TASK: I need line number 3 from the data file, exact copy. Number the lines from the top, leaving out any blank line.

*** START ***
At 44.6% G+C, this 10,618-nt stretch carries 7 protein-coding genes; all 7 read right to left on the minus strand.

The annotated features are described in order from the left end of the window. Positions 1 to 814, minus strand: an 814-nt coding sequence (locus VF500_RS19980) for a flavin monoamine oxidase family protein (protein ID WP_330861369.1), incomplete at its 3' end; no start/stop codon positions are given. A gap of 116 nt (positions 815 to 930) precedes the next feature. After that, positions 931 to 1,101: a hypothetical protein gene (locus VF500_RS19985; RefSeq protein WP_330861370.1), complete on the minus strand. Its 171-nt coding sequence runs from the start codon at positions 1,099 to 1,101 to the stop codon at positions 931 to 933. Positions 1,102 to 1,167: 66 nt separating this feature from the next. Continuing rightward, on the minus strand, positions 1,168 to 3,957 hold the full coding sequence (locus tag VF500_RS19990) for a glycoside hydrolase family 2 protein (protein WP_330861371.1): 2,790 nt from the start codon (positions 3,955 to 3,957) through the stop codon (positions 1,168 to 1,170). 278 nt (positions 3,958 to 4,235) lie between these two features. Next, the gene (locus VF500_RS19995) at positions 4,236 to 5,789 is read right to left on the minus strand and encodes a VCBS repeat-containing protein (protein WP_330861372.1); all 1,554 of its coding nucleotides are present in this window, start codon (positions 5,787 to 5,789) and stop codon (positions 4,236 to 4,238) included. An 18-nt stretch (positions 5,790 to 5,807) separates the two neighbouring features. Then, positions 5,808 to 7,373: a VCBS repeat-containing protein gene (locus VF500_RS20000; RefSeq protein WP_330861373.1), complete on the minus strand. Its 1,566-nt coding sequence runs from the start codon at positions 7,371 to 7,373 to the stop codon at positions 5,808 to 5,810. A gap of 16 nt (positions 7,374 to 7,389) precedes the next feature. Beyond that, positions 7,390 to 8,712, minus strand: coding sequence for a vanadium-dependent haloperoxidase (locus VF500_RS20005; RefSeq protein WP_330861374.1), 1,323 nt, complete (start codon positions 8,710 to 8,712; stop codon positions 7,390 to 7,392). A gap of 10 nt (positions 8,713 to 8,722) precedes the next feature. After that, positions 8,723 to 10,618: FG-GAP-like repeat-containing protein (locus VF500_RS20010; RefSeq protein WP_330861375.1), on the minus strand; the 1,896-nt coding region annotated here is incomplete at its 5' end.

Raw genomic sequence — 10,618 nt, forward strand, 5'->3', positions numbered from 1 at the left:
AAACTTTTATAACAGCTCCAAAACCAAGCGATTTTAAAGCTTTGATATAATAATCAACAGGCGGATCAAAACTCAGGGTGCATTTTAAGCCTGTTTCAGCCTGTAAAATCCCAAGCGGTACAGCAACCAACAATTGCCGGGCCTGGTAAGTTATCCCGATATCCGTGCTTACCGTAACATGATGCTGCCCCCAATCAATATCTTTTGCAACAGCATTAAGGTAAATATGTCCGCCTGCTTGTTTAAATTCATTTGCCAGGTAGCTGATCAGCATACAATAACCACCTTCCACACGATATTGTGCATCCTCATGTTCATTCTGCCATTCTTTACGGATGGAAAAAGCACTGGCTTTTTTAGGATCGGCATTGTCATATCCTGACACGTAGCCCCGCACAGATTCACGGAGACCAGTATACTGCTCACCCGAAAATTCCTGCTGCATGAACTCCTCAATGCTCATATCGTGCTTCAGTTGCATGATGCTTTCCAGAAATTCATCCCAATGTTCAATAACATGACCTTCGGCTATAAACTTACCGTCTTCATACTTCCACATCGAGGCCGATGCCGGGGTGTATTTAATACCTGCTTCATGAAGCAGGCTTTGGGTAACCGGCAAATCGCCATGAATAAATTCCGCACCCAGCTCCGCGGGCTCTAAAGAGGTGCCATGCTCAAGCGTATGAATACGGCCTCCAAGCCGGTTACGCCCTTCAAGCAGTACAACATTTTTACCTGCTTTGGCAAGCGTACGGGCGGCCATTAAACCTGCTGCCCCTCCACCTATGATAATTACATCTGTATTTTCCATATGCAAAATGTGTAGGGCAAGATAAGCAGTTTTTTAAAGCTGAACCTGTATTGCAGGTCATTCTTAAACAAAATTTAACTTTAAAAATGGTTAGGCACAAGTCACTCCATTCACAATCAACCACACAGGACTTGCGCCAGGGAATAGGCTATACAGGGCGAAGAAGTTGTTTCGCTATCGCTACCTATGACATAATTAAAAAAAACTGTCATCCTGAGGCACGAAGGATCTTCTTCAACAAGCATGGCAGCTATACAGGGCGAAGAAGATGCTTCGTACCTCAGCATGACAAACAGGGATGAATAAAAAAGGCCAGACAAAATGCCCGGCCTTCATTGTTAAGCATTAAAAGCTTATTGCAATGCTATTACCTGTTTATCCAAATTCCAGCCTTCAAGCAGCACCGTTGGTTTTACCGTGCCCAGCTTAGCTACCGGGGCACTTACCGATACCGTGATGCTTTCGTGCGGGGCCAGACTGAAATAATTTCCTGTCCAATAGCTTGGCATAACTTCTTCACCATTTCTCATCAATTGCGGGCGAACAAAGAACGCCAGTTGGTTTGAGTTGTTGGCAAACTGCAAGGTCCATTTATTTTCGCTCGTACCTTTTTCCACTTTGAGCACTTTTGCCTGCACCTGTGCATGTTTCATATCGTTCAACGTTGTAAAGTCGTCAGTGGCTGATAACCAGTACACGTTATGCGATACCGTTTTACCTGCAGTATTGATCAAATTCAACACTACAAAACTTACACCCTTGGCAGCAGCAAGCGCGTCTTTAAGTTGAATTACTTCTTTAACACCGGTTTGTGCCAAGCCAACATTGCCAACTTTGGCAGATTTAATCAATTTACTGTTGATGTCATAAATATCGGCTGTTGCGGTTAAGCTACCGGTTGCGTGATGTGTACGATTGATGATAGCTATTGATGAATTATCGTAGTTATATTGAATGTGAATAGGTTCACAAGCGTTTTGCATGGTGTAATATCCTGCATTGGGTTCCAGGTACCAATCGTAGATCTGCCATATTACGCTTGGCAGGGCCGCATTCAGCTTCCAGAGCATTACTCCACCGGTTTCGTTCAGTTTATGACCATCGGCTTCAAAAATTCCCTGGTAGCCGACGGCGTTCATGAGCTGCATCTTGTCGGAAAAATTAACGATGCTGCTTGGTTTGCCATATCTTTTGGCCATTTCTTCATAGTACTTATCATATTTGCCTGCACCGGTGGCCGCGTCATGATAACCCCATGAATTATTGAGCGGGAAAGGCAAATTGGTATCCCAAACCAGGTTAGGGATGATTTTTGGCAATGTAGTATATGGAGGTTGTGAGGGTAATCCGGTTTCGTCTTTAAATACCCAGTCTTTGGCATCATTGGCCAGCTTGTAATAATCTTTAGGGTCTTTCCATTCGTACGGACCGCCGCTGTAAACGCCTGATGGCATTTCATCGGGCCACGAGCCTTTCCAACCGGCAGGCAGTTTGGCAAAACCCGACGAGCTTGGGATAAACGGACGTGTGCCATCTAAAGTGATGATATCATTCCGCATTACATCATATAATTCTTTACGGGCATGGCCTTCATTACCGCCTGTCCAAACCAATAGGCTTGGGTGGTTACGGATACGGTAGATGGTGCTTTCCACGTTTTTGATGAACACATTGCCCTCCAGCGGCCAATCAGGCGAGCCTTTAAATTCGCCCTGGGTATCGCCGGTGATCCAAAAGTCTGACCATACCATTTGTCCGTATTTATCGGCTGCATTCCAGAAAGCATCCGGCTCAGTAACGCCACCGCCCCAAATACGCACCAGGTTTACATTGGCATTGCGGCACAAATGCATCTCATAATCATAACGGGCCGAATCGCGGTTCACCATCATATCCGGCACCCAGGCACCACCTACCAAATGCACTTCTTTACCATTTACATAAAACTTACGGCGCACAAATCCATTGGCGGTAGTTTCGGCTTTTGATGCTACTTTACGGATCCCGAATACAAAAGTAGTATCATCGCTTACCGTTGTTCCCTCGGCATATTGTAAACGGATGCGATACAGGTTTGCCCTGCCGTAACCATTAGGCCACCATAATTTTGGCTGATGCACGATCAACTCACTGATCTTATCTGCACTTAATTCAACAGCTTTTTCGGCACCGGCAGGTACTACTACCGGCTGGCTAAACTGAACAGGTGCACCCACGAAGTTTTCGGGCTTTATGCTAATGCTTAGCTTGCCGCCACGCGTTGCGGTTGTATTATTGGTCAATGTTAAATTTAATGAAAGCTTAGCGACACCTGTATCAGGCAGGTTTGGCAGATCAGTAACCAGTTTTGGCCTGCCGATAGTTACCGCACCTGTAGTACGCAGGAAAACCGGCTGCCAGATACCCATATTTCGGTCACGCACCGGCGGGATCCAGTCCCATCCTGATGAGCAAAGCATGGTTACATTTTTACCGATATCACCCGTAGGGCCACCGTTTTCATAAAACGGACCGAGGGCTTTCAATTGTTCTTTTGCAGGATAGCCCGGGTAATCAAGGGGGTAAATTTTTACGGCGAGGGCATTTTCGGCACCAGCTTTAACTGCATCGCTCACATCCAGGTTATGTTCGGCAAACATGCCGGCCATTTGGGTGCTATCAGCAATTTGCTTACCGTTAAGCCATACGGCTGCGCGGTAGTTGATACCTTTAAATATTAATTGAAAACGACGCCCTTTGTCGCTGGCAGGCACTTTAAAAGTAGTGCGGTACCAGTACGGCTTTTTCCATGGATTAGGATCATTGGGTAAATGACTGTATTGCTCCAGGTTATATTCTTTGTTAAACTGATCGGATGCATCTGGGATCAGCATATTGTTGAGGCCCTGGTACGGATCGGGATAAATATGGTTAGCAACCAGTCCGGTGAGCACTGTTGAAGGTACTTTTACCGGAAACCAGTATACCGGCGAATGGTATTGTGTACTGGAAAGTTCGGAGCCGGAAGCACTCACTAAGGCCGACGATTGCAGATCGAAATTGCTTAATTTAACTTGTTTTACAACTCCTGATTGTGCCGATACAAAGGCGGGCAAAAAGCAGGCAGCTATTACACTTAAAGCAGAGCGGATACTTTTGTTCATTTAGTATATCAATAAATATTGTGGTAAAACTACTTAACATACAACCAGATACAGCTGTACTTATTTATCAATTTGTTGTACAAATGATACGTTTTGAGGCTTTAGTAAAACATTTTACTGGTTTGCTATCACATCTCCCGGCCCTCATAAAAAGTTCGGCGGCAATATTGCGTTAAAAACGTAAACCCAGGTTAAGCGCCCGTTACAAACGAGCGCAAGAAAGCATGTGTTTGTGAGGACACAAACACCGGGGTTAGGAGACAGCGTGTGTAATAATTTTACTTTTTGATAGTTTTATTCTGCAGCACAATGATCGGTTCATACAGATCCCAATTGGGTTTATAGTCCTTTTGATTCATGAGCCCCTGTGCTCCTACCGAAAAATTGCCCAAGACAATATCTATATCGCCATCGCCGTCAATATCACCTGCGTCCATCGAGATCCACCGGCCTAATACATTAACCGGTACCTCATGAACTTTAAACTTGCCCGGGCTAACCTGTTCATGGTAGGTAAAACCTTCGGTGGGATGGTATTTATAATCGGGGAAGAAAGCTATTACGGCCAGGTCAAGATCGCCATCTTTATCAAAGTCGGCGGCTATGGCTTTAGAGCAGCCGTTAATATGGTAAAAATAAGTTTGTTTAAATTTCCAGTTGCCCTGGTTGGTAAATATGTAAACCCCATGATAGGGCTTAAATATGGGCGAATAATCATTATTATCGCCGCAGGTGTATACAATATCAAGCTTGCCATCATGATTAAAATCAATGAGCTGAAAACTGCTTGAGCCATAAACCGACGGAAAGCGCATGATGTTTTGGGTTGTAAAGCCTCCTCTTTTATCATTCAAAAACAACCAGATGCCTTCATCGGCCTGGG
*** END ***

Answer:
Raw genomic sequence — 10,618 nt, forward strand, 5'->3', positions numbered from 1 at the left: